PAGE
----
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IBM, Symantec and Thoughtworks show support for Indian Pride festival

IBM, Symantec and Thoughtworks show support for Indian Pride festival

Symantec representatives were among those to join the Pune Pride walk in India

Representatives from tech companies IBM, Symantec and Thoughtworks took part in yesterday’s Pune Pride walk.

Their participation at the event is significant given that same-sex sexual activity in India is illegal due to Section 377 of India’s Penal Code.

Section 377 was suspended in 2009 but re-introduced in 2013: a move that local LGBTI activists believe has made big corporations more wary of speaking out in support of LGBTI rights in the country. This is despite the fact that the same corporations are a regular presence at Pride events in the US and Europe.

Yesterday’s Pune Pride walk, the sixth annual walk to take place in India’s ninth most populated city, was organized by local LGBTI-rights organization Sampathik Trust. This year’s theme was ‘LGBTI inclusivity in the workplace’.

Sampathik’s President, Bindumadhav Khire, told GSN last week that the theme was chosen to highlight the fact that so many gay, transgender and intersex people feel unable to come out at work.

‘I would like more corporations to be open about their LGBT inclusivity.’

Yesterday’s event began at 10.30am in Sambhaji Park (J.M. Road) and attracted around 200 walkers, despite a rainstorm which delayed the arrival of some people traveling from further afield.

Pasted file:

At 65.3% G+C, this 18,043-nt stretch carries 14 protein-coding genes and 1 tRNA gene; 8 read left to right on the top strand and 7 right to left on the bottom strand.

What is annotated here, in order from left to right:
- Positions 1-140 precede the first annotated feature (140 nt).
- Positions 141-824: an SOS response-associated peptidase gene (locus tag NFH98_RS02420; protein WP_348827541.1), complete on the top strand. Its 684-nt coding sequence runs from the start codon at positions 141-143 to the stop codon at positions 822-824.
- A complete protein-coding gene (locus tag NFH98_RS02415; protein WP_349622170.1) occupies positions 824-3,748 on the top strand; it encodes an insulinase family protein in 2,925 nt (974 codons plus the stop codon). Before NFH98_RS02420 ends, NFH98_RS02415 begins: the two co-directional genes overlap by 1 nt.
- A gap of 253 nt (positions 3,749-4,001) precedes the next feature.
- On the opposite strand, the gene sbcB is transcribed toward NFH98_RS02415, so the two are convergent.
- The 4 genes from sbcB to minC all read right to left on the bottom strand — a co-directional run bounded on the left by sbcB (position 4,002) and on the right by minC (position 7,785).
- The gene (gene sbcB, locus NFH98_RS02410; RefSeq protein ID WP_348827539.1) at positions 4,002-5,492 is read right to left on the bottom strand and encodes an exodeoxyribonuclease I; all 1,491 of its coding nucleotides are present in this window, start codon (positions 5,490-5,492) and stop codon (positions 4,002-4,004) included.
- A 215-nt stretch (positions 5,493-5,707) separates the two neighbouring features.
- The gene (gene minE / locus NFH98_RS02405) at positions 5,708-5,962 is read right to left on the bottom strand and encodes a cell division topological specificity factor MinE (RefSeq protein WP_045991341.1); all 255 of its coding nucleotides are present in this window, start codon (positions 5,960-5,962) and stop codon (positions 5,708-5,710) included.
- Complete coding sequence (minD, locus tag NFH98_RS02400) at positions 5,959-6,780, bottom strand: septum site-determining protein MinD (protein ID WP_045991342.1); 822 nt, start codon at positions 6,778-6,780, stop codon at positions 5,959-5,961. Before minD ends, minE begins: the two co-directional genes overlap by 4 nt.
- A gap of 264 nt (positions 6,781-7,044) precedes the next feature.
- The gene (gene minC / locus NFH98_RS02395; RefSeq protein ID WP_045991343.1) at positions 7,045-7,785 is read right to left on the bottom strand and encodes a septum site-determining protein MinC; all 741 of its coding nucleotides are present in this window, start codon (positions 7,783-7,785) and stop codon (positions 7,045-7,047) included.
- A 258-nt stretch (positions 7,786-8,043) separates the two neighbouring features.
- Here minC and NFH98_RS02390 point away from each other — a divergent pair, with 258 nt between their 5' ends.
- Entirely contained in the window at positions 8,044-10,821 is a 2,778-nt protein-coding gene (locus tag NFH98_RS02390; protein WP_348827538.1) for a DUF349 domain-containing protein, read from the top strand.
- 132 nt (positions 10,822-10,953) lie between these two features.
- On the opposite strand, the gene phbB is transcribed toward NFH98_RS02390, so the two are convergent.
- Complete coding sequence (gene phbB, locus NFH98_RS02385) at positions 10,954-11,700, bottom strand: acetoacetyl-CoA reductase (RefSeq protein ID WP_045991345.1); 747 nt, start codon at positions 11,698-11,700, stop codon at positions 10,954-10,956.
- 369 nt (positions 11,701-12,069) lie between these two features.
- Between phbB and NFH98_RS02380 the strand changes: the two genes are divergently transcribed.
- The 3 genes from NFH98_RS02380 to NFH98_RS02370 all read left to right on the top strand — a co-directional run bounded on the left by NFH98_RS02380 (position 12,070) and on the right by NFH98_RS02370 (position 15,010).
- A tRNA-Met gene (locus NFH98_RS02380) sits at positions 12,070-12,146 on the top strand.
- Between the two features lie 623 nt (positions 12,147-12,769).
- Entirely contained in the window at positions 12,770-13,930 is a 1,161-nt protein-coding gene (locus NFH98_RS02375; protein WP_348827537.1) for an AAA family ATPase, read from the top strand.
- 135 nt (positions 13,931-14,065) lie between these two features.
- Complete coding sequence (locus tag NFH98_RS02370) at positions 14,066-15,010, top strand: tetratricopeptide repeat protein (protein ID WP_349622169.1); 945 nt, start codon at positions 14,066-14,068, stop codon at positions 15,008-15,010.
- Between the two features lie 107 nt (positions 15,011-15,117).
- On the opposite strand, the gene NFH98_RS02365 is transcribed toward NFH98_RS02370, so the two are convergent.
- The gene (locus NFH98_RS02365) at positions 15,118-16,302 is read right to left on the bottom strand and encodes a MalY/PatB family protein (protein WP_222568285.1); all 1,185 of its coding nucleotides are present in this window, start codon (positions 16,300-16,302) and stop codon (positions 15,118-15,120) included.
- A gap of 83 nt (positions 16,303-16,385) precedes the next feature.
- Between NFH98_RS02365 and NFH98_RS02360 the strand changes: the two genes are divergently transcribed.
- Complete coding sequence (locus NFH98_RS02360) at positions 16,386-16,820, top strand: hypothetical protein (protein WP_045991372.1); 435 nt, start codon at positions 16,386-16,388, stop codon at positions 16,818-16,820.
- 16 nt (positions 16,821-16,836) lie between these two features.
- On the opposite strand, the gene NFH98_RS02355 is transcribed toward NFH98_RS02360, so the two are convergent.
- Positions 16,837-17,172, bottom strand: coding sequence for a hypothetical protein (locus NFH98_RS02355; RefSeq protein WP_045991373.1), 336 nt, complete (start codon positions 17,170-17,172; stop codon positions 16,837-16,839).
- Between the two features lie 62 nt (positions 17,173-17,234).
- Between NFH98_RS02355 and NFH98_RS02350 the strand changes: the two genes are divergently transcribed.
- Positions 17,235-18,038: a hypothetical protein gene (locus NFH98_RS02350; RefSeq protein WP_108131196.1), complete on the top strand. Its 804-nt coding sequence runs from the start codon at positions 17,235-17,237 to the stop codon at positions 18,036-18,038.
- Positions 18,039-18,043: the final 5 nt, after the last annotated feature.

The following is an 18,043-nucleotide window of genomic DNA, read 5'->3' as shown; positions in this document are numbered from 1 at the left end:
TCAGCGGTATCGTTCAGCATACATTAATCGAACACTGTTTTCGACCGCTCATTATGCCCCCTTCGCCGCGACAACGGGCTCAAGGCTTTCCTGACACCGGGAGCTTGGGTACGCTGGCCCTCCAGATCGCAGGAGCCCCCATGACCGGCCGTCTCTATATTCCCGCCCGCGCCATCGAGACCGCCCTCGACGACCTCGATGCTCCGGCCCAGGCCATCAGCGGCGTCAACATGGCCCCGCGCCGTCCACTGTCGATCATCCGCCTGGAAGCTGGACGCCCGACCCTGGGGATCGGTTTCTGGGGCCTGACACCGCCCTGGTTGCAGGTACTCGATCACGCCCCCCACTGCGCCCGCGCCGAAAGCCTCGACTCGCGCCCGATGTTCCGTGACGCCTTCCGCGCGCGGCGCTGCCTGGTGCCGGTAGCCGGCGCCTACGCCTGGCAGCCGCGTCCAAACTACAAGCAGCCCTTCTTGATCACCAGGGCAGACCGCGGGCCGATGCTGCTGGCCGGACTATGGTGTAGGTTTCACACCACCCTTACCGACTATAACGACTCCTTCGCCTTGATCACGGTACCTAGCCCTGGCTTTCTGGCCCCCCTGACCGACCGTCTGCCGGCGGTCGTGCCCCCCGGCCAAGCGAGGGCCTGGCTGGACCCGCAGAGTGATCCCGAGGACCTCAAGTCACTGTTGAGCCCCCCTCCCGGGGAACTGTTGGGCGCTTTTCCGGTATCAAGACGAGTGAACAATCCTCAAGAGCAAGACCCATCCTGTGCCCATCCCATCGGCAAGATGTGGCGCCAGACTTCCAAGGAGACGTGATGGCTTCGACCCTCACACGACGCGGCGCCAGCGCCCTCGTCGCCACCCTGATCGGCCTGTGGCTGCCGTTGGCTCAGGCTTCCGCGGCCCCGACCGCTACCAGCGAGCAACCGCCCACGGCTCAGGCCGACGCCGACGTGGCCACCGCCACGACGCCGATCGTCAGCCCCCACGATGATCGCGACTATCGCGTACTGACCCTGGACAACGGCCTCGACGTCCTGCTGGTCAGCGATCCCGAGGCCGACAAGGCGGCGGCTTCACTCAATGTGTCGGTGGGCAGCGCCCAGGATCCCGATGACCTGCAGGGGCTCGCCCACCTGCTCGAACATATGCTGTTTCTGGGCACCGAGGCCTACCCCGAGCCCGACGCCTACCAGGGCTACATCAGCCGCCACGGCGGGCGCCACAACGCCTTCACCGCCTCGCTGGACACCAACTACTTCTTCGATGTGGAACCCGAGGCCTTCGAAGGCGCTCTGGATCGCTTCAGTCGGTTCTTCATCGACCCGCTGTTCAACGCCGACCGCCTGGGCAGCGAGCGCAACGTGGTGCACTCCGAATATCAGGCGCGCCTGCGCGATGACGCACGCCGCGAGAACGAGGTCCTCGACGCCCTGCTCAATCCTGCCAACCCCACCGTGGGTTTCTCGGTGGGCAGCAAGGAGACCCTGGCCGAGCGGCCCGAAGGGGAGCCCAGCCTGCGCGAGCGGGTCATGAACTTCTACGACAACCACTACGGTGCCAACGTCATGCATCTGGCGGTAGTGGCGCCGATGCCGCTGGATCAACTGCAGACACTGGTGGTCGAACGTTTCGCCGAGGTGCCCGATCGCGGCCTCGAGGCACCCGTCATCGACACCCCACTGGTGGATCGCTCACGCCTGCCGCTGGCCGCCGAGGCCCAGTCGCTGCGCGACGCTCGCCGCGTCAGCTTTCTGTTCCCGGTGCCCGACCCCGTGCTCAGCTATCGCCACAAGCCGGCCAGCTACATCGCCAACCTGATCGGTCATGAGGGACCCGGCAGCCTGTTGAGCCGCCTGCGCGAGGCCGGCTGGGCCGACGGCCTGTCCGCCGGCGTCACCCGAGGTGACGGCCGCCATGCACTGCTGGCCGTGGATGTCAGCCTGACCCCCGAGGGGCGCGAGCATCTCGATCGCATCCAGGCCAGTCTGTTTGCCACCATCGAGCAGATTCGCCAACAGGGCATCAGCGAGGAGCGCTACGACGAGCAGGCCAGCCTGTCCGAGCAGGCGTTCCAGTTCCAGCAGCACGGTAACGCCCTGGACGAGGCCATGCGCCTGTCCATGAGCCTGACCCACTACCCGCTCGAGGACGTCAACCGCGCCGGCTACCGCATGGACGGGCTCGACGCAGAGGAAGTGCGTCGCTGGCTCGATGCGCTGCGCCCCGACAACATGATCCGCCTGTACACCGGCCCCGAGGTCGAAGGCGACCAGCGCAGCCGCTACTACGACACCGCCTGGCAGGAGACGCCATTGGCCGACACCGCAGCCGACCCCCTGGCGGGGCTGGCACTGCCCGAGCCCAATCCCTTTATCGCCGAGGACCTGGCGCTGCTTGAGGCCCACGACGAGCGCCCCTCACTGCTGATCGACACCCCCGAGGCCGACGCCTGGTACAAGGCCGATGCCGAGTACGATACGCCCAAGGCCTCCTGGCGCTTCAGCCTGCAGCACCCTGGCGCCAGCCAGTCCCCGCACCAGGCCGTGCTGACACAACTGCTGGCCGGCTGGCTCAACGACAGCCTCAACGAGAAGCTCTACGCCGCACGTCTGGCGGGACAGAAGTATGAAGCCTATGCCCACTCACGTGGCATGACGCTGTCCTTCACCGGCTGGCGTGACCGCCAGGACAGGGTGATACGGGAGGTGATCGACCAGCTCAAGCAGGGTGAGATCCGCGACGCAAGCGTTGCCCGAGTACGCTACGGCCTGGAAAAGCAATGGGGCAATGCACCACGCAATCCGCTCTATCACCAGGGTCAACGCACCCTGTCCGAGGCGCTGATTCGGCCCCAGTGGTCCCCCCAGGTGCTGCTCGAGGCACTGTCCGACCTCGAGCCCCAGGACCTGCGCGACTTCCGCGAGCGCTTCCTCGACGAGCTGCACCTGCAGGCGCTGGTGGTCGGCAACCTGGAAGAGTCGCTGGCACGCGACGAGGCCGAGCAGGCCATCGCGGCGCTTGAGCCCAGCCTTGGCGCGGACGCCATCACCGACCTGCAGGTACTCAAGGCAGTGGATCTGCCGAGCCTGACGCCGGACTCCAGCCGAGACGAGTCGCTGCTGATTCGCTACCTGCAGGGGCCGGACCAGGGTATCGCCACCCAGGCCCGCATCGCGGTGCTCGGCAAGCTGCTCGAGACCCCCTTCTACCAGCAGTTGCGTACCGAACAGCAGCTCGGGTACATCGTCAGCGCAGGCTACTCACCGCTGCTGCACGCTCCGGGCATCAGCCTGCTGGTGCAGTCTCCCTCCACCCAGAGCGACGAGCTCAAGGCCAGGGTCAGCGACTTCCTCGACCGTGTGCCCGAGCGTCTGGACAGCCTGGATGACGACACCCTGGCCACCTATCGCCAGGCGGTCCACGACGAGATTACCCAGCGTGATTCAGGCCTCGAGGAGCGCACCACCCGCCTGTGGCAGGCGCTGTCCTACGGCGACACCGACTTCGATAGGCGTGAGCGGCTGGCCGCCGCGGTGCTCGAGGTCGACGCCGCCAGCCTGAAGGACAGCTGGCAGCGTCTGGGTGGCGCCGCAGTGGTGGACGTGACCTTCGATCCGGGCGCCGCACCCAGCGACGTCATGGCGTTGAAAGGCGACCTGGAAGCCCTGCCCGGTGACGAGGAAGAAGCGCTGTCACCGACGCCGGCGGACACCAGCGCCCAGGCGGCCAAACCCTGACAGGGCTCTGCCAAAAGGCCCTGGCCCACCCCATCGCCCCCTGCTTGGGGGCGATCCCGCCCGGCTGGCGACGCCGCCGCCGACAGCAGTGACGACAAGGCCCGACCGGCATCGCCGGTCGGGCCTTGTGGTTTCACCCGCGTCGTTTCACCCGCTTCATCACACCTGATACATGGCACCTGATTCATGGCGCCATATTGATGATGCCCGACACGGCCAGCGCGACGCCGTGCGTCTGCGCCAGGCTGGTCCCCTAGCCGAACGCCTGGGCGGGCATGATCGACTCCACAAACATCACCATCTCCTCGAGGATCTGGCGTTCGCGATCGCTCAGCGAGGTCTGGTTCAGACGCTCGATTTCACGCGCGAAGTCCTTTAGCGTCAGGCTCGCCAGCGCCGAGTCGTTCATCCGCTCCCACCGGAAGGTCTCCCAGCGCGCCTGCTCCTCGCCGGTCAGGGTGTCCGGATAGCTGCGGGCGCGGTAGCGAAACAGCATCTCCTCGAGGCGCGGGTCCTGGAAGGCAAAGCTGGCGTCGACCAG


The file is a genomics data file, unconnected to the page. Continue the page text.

Dwight Cook, a representative of Symantec, told the Hindustan Times, ‘The company is participating in the Pune March for the first time. By doing this, we would like to send out the message that we support inclusivity at the workplace.’

Chirag Doshi, a representative of ThoughtWorks, attended the march with his two young daughters, aged two and seven. He told Pune 365 the reason why: ‘I want my kids to learn and be active as they grow up.

‘I know right now they may not understand what all of this is about. But as they get older, I don’t want them to be cooped in their own life. I will be so happy to answer their questions once they get curious about things like this.’

Vaishali Gunakikar of IBM told HT, ‘Many companies have come forward to ensure a harassment-free workplace for its employees, irrespective of their sexual orientation. IBM, which has always stood for inclusivity of LGBTs, has decided to stand in solidarity with this community.’

Many tech companies have offices, factories and call centers based in India. This is not the first time IBM has promoted its approach to diversity and inclusion. In February, it hosted an LGBT Executive Forum in Bangalore to discuss issues around LGBT inclusion in the workplace.

In an email to GSN, Khine said that he’d been happy to see the corporates represented for the first time: ‘I am very happy to see this turnout and I will try to push other corporates next year based to attend.

‘It started raining half way through but we all enjoyed the rainy pride! It didn’t spoil the event.’